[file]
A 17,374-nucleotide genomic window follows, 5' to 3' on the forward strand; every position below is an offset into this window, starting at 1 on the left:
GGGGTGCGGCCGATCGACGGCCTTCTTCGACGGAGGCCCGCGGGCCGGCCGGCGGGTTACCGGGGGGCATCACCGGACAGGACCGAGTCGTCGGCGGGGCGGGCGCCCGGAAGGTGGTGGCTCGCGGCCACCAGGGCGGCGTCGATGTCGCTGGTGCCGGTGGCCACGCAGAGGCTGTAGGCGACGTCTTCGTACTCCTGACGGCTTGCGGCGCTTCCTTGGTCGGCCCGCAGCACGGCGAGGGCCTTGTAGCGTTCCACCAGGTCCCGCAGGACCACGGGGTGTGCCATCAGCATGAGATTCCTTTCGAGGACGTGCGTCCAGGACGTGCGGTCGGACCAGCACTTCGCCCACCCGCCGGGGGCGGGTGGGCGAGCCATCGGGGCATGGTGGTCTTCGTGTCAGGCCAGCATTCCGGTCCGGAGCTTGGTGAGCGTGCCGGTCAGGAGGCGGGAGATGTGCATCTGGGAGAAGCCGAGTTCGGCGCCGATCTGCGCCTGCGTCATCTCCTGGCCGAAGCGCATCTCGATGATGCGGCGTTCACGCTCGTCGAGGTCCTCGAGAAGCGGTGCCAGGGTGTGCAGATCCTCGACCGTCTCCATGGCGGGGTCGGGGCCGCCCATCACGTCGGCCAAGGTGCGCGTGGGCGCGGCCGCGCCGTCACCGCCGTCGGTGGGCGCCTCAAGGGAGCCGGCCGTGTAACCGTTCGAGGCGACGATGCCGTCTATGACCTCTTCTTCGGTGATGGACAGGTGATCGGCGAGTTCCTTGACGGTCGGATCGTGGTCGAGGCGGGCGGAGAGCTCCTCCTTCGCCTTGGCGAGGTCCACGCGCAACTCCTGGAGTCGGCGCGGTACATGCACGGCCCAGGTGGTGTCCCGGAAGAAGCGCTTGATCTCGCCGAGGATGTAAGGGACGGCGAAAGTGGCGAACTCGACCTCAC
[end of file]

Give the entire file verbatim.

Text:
A 17,374-nucleotide genomic window follows, 5' to 3' on the forward strand; every position below is an offset into this window, starting at 1 on the left:
GGGGTGCGGCCGATCGACGGCCTTCTTCGACGGAGGCCCGCGGGCCGGCCGGCGGGTTACCGGGGGGCATCACCGGACAGGACCGAGTCGTCGGCGGGGCGGGCGCCCGGAAGGTGGTGGCTCGCGGCCACCAGGGCGGCGTCGATGTCGCTGGTGCCGGTGGCCACGCAGAGGCTGTAGGCGACGTCTTCGTACTCCTGACGGCTTGCGGCGCTTCCTTGGTCGGCCCGCAGCACGGCGAGGGCCTTGTAGCGTTCCACCAGGTCCCGCAGGACCACGGGGTGTGCCATCAGCATGAGATTCCTTTCGAGGACGTGCGTCCAGGACGTGCGGTCGGACCAGCACTTCGCCCACCCGCCGGGGGCGGGTGGGCGAGCCATCGGGGCATGGTGGTCTTCGTGTCAGGCCAGCATTCCGGTCCGGAGCTTGGTGAGCGTGCCGGTCAGGAGGCGGGAGATGTGCATCTGGGAGAAGCCGAGTTCGGCGCCGATCTGCGCCTGCGTCATCTCCTGGCCGAAGCGCATCTCGATGATGCGGCGTTCACGCTCGTCGAGGTCCTCGAGAAGCGGTGCCAGGGTGTGCAGATCCTCGACCGTCTCCATGGCGGGGTCGGGGCCGCCCATCACGTCGGCCAAGGTGCGCGTGGGCGCGGCCGCGCCGTCACCGCCGTCGGTGGGCGCCTCAAGGGAGCCGGCCGTGTAACCGTTCGAGGCGACGATGCCGTCTATGACCTCTTCTTCGGTGATGGACAGGTGATCGGCGAGTTCCTTGACGGTCGGATCGTGGTCGAGGCGGGCGGAGAGCTCCTCCTTCGCCTTGGCGAGGTCCACGCGCAACTCCTGGAGTCGGCGCGGTACATGCACGGCCCAGGTGGTGTCCCGGAAGAAGCGCTTGATCTCGCCGAGGATGTAAGGGACGGCGAAAGTGGCGAACTCGACCTCAC